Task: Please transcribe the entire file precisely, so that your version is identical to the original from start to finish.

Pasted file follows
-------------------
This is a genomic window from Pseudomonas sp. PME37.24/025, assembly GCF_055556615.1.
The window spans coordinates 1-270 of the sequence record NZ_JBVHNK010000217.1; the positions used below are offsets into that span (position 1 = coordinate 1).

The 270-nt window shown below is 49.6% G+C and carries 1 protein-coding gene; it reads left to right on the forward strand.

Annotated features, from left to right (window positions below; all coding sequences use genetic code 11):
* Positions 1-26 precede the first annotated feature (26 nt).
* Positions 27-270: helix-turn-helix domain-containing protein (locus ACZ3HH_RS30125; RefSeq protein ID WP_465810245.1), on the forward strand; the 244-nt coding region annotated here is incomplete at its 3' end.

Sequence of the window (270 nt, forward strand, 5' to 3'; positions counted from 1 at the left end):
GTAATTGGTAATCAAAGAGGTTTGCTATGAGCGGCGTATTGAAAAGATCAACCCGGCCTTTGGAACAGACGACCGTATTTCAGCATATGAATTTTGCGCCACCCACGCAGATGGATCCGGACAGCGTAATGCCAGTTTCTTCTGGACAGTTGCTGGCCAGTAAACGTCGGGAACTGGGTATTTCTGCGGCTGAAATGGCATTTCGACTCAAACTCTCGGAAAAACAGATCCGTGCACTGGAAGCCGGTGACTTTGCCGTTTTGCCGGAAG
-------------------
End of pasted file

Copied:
This is a genomic window from Pseudomonas sp. PME37.24/025, assembly GCF_055556615.1.
The window spans coordinates 1-270 of the sequence record NZ_JBVHNK010000217.1; the positions used below are offsets into that span (position 1 = coordinate 1).

The 270-nt window shown below is 49.6% G+C and carries 1 protein-coding gene; it reads left to right on the forward strand.

Annotated features, from left to right (window positions below; all coding sequences use genetic code 11):
* Positions 1-26 precede the first annotated feature (26 nt).
* Positions 27-270: helix-turn-helix domain-containing protein (locus ACZ3HH_RS30125; RefSeq protein ID WP_465810245.1), on the forward strand; the 244-nt coding region annotated here is incomplete at its 3' end.

Sequence of the window (270 nt, forward strand, 5' to 3'; positions counted from 1 at the left end):
GTAATTGGTAATCAAAGAGGTTTGCTATGAGCGGCGTATTGAAAAGATCAACCCGGCCTTTGGAACAGACGACCGTATTTCAGCATATGAATTTTGCGCCACCCACGCAGATGGATCCGGACAGCGTAATGCCAGTTTCTTCTGGACAGTTGCTGGCCAGTAAACGTCGGGAACTGGGTATTTCTGCGGCTGAAATGGCATTTCGACTCAAACTCTCGGAAAAACAGATCCGTGCACTGGAAGCCGGTGACTTTGCCGTTTTGCCGGAAG